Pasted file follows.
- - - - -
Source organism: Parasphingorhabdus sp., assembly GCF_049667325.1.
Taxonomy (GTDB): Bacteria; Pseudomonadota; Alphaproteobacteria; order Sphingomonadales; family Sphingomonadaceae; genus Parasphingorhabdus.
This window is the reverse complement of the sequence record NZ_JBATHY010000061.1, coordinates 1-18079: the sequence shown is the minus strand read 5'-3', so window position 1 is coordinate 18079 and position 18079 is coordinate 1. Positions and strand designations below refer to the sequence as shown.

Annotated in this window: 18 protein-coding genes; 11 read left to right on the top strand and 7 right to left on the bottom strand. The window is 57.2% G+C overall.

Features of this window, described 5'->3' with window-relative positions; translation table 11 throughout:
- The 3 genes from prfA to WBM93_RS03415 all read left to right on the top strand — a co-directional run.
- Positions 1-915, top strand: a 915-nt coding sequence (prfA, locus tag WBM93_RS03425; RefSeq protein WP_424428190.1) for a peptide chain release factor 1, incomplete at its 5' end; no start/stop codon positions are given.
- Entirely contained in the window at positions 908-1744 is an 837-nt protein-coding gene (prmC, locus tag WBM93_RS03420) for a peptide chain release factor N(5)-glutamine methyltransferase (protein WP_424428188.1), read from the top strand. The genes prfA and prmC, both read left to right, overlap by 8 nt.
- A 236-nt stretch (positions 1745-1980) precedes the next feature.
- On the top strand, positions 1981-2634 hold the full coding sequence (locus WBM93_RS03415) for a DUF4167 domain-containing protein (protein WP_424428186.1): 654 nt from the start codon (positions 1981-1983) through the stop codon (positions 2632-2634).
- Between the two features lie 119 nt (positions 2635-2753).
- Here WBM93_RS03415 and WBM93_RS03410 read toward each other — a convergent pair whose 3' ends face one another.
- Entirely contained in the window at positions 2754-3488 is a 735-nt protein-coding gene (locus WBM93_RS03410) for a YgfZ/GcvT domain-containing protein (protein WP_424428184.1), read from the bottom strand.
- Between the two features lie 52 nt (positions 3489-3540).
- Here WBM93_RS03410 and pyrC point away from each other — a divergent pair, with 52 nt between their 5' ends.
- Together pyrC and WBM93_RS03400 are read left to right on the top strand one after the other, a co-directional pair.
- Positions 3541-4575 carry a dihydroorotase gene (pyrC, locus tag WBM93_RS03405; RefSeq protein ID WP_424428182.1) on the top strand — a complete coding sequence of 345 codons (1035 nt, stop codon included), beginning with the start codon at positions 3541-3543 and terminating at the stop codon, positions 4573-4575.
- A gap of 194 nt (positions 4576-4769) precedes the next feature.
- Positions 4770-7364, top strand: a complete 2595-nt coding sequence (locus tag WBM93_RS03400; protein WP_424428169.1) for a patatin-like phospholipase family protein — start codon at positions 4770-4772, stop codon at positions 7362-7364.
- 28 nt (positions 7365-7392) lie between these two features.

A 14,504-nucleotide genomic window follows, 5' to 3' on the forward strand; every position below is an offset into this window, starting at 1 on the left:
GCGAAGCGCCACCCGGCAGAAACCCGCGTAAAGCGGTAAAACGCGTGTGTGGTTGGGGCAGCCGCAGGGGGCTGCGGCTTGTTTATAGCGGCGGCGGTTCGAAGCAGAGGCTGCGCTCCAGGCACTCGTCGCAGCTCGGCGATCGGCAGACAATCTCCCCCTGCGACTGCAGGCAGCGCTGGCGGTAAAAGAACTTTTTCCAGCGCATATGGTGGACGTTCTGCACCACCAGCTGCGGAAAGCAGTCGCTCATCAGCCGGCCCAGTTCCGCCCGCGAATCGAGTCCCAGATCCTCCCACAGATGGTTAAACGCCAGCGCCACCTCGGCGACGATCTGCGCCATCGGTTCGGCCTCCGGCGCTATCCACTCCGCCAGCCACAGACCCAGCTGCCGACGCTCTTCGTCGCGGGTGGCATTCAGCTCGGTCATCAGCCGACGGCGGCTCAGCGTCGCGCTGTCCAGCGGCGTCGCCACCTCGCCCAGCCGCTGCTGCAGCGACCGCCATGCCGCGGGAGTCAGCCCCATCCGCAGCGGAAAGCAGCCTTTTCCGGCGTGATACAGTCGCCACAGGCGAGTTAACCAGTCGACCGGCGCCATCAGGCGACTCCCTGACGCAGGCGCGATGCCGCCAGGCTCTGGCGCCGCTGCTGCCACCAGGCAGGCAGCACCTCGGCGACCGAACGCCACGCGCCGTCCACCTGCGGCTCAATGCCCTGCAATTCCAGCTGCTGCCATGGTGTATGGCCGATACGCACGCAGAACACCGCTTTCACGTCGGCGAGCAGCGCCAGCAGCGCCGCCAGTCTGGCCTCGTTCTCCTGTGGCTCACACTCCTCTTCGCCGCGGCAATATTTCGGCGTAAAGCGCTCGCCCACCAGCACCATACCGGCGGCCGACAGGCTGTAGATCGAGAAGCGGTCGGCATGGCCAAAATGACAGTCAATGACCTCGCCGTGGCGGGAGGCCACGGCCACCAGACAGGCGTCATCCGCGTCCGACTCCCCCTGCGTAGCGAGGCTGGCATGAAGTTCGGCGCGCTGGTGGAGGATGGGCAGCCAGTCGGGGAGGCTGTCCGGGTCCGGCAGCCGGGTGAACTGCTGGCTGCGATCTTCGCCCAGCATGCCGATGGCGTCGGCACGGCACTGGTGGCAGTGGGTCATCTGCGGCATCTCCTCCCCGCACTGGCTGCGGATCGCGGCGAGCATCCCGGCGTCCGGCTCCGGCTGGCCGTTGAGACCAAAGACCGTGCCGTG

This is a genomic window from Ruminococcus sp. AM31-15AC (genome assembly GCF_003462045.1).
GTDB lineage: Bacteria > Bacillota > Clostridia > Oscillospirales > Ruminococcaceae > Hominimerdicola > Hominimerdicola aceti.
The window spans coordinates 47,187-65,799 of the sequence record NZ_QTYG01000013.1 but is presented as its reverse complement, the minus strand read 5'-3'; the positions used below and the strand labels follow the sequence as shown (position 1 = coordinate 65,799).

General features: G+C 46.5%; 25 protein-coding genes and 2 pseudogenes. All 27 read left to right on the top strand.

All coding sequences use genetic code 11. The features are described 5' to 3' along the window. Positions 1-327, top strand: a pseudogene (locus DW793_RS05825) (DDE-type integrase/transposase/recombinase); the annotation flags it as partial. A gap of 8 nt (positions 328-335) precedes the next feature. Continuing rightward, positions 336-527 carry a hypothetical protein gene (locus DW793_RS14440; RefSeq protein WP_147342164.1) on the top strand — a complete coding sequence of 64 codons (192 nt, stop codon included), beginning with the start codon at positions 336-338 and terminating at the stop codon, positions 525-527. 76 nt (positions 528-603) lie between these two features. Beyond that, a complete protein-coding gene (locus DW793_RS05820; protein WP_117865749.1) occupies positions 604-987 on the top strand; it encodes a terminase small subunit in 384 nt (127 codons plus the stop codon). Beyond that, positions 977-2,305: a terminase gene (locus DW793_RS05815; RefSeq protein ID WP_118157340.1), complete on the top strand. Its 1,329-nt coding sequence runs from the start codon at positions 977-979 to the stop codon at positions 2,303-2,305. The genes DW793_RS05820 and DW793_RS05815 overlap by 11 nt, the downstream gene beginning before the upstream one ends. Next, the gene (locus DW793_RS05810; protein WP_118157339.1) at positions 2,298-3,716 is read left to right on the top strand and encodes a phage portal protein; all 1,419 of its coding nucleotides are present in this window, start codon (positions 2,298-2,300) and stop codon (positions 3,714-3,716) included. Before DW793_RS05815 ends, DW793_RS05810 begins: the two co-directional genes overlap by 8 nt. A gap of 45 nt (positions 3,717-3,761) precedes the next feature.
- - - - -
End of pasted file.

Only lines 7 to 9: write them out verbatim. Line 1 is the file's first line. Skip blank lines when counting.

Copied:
- Positions 1-915, top strand: a 915-nt coding sequence (prfA, locus tag WBM93_RS03425; RefSeq protein WP_424428190.1) for a peptide chain release factor 1, incomplete at its 5' end; no start/stop codon positions are given.
- Entirely contained in the window at positions 908-1744 is an 837-nt protein-coding gene (prmC, locus tag WBM93_RS03420) for a peptide chain release factor N(5)-glutamine methyltransferase (protein WP_424428188.1), read from the top strand. The genes prfA and prmC, both read left to right, overlap by 8 nt.
- A 236-nt stretch (positions 1745-1980) precedes the next feature.